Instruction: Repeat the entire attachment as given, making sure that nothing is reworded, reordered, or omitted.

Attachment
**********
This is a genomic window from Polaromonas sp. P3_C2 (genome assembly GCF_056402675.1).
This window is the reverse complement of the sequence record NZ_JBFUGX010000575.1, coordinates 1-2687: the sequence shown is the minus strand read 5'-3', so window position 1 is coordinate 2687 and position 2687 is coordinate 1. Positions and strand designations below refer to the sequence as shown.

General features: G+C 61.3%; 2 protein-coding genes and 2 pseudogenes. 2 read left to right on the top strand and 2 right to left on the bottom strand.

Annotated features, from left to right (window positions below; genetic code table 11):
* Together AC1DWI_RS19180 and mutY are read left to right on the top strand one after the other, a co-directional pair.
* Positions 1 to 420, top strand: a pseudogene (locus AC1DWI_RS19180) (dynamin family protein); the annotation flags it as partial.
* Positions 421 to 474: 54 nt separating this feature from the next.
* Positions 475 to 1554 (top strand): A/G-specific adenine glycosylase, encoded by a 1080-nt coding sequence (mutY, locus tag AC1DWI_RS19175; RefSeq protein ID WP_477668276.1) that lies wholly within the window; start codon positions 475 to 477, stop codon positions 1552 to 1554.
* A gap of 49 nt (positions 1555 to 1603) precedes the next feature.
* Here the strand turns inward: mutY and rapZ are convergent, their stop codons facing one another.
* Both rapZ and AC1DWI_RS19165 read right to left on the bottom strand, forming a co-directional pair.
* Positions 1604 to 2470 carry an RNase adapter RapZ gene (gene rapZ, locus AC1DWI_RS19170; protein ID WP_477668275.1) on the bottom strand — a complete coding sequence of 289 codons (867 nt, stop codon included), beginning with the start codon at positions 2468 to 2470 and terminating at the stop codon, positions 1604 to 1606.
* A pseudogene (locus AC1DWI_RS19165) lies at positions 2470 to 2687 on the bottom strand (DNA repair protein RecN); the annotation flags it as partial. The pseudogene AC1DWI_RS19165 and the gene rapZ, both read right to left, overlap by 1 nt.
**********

This is a genomic window from Polaromonas sp. P3_C2 (genome assembly GCF_056402675.1).
This window is the reverse complement of the sequence record NZ_JBFUGX010000575.1, coordinates 1-2687: the sequence shown is the minus strand read 5'-3', so window position 1 is coordinate 2687 and position 2687 is coordinate 1. Positions and strand designations below refer to the sequence as shown.

General features: G+C 61.3%; 2 protein-coding genes and 2 pseudogenes. 2 read left to right on the top strand and 2 right to left on the bottom strand.

Annotated features, from left to right (window positions below; genetic code table 11):
* Together AC1DWI_RS19180 and mutY are read left to right on the top strand one after the other, a co-directional pair.
* Positions 1 to 420, top strand: a pseudogene (locus AC1DWI_RS19180) (dynamin family protein); the annotation flags it as partial.
* Positions 421 to 474: 54 nt separating this feature from the next.
* Positions 475 to 1554 (top strand): A/G-specific adenine glycosylase, encoded by a 1080-nt coding sequence (mutY, locus tag AC1DWI_RS19175; RefSeq protein ID WP_477668276.1) that lies wholly within the window; start codon positions 475 to 477, stop codon positions 1552 to 1554.
* A gap of 49 nt (positions 1555 to 1603) precedes the next feature.
* Here the strand turns inward: mutY and rapZ are convergent, their stop codons facing one another.
* Both rapZ and AC1DWI_RS19165 read right to left on the bottom strand, forming a co-directional pair.
* Positions 1604 to 2470 carry an RNase adapter RapZ gene (gene rapZ, locus AC1DWI_RS19170; protein ID WP_477668275.1) on the bottom strand — a complete coding sequence of 289 codons (867 nt, stop codon included), beginning with the start codon at positions 2468 to 2470 and terminating at the stop codon, positions 1604 to 1606.
* A pseudogene (locus AC1DWI_RS19165) lies at positions 2470 to 2687 on the bottom strand (DNA repair protein RecN); the annotation flags it as partial. The pseudogene AC1DWI_RS19165 and the gene rapZ, both read right to left, overlap by 1 nt.